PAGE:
With the PRISM program, which allows the NSA to directly, warrantlessly spy on virtually all communications on the Internet, and other NSA schemes surveilling literally every phone call made in the United States, America has struck the “right balance” between privacy and government power, according to President Barack Obama, adding that spying on the myriad details of Americans’ lives actually protects civil liberties.
Obama insisted it was impossible to have “100 percent security and also have 100 percent privacy,” adding that it was up to the government to make the choice. It seems the answer was to put the sliding scale all the way to the authoritarian side, ushering in a privacy-free era of always-on surveillance.
As the one in charge of the surveillance, Obama is naturally quick comfortable with this situation, and mocked the people who “complain about Big Brother,” a reference to the (somewhat less ambitious) surveillance system in George Orwell’s novel 1984.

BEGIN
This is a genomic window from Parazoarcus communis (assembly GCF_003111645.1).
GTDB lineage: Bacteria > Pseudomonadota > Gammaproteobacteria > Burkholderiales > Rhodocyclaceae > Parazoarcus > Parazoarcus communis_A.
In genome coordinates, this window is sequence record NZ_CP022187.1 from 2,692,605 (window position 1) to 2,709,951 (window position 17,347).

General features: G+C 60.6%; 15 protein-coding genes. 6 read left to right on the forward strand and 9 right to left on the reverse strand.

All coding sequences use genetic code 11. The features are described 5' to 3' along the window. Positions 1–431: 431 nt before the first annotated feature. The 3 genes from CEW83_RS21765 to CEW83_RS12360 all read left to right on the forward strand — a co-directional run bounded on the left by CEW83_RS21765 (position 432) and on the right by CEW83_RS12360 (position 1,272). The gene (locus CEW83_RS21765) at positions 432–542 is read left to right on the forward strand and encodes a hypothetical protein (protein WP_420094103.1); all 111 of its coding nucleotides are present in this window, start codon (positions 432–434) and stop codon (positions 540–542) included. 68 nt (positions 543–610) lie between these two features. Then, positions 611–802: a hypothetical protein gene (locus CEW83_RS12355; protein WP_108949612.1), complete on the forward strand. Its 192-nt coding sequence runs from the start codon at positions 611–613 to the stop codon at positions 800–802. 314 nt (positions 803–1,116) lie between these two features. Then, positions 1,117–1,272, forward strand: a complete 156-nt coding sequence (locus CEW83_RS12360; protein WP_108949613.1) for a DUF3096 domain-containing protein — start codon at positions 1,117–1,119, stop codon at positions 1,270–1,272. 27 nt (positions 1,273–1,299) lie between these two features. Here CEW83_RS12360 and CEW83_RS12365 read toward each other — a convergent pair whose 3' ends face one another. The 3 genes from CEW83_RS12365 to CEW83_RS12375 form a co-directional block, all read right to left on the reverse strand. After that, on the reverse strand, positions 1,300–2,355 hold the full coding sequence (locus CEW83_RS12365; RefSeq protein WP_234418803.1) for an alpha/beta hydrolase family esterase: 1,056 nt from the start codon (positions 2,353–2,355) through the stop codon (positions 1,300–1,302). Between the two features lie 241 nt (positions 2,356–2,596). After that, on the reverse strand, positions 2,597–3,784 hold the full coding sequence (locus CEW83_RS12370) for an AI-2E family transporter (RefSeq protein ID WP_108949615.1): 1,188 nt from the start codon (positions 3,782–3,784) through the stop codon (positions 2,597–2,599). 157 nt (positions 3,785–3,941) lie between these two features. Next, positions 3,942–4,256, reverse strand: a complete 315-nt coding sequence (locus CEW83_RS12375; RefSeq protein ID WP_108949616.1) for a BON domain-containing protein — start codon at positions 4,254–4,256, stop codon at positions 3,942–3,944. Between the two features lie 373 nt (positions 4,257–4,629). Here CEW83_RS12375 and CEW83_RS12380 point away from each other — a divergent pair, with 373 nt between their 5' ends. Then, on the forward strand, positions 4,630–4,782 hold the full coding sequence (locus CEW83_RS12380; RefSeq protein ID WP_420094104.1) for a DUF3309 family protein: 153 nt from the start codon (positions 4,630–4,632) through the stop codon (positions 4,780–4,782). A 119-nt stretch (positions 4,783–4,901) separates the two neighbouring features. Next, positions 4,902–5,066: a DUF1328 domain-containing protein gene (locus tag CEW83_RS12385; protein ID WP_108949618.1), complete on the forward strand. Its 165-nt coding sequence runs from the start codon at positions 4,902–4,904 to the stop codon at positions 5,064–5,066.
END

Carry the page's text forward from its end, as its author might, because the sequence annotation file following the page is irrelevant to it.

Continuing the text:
Obama went on to condemn media outlets for informing the public about the PRISM scheme, insisting it was unacceptable for news sources to reveal his misdeeds “willy-nilly” and that they were aiding terrorists by informing them (along with everyone else) about just how much surveillance is going on.